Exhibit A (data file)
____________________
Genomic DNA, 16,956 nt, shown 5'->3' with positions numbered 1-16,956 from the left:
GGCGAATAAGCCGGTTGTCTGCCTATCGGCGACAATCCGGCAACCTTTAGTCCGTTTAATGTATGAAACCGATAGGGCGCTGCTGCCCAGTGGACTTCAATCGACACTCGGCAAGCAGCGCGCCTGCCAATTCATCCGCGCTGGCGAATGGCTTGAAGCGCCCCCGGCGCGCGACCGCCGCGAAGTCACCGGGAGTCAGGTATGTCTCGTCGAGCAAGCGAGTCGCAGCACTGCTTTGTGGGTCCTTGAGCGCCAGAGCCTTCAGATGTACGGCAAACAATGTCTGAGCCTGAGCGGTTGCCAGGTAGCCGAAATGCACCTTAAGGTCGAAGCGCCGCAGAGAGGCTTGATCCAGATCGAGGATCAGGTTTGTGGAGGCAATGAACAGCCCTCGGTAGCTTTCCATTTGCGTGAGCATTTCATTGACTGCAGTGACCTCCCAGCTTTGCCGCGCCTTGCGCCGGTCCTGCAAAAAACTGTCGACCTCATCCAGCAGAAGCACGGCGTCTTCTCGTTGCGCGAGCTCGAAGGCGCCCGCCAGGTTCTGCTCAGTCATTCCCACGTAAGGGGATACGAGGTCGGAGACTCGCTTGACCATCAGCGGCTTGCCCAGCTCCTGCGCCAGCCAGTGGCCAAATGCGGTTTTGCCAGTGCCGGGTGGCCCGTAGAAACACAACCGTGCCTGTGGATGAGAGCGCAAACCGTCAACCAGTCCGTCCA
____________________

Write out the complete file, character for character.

Genomic DNA, 16,956 nt, shown 5'->3' with positions numbered 1-16,956 from the left:
GGCGAATAAGCCGGTTGTCTGCCTATCGGCGACAATCCGGCAACCTTTAGTCCGTTTAATGTATGAAACCGATAGGGCGCTGCTGCCCAGTGGACTTCAATCGACACTCGGCAAGCAGCGCGCCTGCCAATTCATCCGCGCTGGCGAATGGCTTGAAGCGCCCCCGGCGCGCGACCGCCGCGAAGTCACCGGGAGTCAGGTATGTCTCGTCGAGCAAGCGAGTCGCAGCACTGCTTTGTGGGTCCTTGAGCGCCAGAGCCTTCAGATGTACGGCAAACAATGTCTGAGCCTGAGCGGTTGCCAGGTAGCCGAAATGCACCTTAAGGTCGAAGCGCCGCAGAGAGGCTTGATCCAGATCGAGGATCAGGTTTGTGGAGGCAATGAACAGCCCTCGGTAGCTTTCCATTTGCGTGAGCATTTCATTGACTGCAGTGACCTCCCAGCTTTGCCGCGCCTTGCGCCGGTCCTGCAAAAAACTGTCGACCTCATCCAGCAGAAGCACGGCGTCTTCTCGTTGCGCGAGCTCGAAGGCGCCCGCCAGGTTCTGCTCAGTCATTCCCACGTAAGGGGATACGAGGTCGGAGACTCGCTTGACCATCAGCGGCTTGCCCAGCTCCTGCGCCAGCCAGTGGCCAAATGCGGTTTTGCCAGTGCCGGGTGGCCCGTAGAAACACAACCGTGCCTGTGGATGAGAGCGCAAACCGTCAACCAGTCCGTCCA